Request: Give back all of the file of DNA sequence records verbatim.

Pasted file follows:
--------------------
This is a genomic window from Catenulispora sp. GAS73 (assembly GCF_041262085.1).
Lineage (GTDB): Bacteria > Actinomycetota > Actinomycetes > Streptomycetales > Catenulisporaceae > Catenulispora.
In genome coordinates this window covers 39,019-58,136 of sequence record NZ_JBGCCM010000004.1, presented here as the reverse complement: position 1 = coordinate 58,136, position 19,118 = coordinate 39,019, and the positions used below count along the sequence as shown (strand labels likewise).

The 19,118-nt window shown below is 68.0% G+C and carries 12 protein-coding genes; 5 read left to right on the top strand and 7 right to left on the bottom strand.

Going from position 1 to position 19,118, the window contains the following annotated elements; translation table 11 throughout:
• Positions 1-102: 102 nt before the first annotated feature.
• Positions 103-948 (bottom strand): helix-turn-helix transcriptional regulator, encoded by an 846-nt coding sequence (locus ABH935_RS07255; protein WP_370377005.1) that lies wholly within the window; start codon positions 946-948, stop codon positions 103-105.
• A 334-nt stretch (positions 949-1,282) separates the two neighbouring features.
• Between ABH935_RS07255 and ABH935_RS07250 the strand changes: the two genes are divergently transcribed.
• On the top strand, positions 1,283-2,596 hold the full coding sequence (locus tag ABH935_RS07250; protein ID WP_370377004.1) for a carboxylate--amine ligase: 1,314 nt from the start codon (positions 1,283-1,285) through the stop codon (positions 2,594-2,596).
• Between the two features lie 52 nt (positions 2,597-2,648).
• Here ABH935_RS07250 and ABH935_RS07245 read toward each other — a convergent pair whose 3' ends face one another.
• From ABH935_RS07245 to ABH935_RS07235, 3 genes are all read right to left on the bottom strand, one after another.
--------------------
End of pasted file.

This is a genomic window from Catenulispora sp. GAS73 (assembly GCF_041262085.1).
Lineage (GTDB): Bacteria > Actinomycetota > Actinomycetes > Streptomycetales > Catenulisporaceae > Catenulispora.
In genome coordinates this window covers 39,019-58,136 of sequence record NZ_JBGCCM010000004.1, presented here as the reverse complement: position 1 = coordinate 58,136, position 19,118 = coordinate 39,019, and the positions used below count along the sequence as shown (strand labels likewise).

The 19,118-nt window shown below is 68.0% G+C and carries 12 protein-coding genes; 5 read left to right on the top strand and 7 right to left on the bottom strand.

Going from position 1 to position 19,118, the window contains the following annotated elements; translation table 11 throughout:
• Positions 1-102: 102 nt before the first annotated feature.
• Positions 103-948 (bottom strand): helix-turn-helix transcriptional regulator, encoded by an 846-nt coding sequence (locus ABH935_RS07255; protein WP_370377005.1) that lies wholly within the window; start codon positions 946-948, stop codon positions 103-105.
• A 334-nt stretch (positions 949-1,282) separates the two neighbouring features.
• Between ABH935_RS07255 and ABH935_RS07250 the strand changes: the two genes are divergently transcribed.
• On the top strand, positions 1,283-2,596 hold the full coding sequence (locus tag ABH935_RS07250; protein ID WP_370377004.1) for a carboxylate--amine ligase: 1,314 nt from the start codon (positions 1,283-1,285) through the stop codon (positions 2,594-2,596).
• Between the two features lie 52 nt (positions 2,597-2,648).
• Here ABH935_RS07250 and ABH935_RS07245 read toward each other — a convergent pair whose 3' ends face one another.
• From ABH935_RS07245 to ABH935_RS07235, 3 genes are all read right to left on the bottom strand, one after another.